If the government is interested in “inclusivity” of parliaments it also could measure how proportional parliament is based on first preference votes vs seats. This however again might be an uncomfortable measure for the major political parties – but it would force governments to explain what they are doing to improve inclusivity in a manner that would require more than resting on their laurels.

The use of measures that seem designed to tell a good story might be while the Transparency International Corruption Perceptions Index has not been included. Over the past decade the perception of Australia as being free of corruption has fallen steadily.

The Framework would also have been better served to make use of the valuable and long-running ANU Australian Election Study, which has data on trust in government going back to 1969.

That’s a more useful measure of trust in government than the one chosen by the government in the Framework, which comes from the OECD Better Life Index. That OECD Index uses a Gallup poll survey where respondents are asked if they “have confidence in the national government”. Such a question is much more likely to get a positive result than one which asks if people in government look after themselves or whether people in government can be trusted.

Similarly the Framework fails to consider electoral participation. And while our compulsory electoral system does generally deliver higher level of voting than other voluntary systems in other nations, it would be useful to measure eligibility to vote as a share of voting age population; enrolment as a share of eligible voters; turnout as a share of enrolled voters; and share of votes that are valid as a share of votes cast.

The Australia Institute recently investigated these aspects and found that electoral participation among the resident voting age population has fallen from highs in the second half of the 20th century in part because a larger portion of Australia’s voting age population is not eligible to vote. Several other countries extend voting rights to permanent residents, seemingly without issue – New Zealand is one of them. Failure to measure this means a failure to consider the problems that can occur when larger shares of the resident population are disenfranchised.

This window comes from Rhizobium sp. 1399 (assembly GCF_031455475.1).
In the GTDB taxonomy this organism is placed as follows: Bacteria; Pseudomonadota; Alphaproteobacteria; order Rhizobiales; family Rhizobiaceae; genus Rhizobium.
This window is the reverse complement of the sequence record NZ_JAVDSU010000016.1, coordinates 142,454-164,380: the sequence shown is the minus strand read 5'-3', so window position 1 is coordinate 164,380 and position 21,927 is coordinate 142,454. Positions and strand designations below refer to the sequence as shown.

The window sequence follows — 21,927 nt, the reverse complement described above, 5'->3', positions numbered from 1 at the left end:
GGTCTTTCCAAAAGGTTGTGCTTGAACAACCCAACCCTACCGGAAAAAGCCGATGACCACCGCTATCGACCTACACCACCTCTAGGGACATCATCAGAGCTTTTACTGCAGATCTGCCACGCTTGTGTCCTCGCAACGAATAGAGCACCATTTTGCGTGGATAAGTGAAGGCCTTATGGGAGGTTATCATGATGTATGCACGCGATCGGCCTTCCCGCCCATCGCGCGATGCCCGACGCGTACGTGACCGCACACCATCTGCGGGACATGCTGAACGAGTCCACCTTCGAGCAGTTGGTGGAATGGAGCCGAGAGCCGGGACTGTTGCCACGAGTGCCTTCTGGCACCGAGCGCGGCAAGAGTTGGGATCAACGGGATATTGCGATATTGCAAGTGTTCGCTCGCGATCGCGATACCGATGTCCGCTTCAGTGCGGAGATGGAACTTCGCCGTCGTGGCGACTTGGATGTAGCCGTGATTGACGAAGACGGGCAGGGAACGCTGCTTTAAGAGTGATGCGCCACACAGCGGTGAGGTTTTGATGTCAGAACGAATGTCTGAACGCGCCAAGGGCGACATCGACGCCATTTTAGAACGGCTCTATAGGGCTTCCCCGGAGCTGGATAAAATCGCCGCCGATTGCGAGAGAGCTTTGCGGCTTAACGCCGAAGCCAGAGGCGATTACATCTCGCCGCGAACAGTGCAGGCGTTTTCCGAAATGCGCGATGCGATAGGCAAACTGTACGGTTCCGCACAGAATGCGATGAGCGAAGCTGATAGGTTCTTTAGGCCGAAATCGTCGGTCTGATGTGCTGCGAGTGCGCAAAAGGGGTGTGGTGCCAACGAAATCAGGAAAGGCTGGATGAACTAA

Lastly the Framework is woefully silent on human rights. While it does seek to measure “Valuing diversity, belonging and culture” it fails to consider measures such as incarceration rate, freedom of expression and freedom of association in this section. But again, such measures might tell an uncomfortable story such as the fact that 1 in 22 Indigenous men are in prison, which is two and half times higher that 1 in 55 black American men in prison.

All in all, the Wellbeing Framework is a largely failed attempt to measure trust in institutions. Were this merely an academic exercise in might not be of any great concerns, but the Framework is designed to drive policy. And the measures currently being used could potentially drive policies that ignores those aspects not being counted. And if that is the case, then Australians’ wellbeing is much less likely to be improved by this Framework.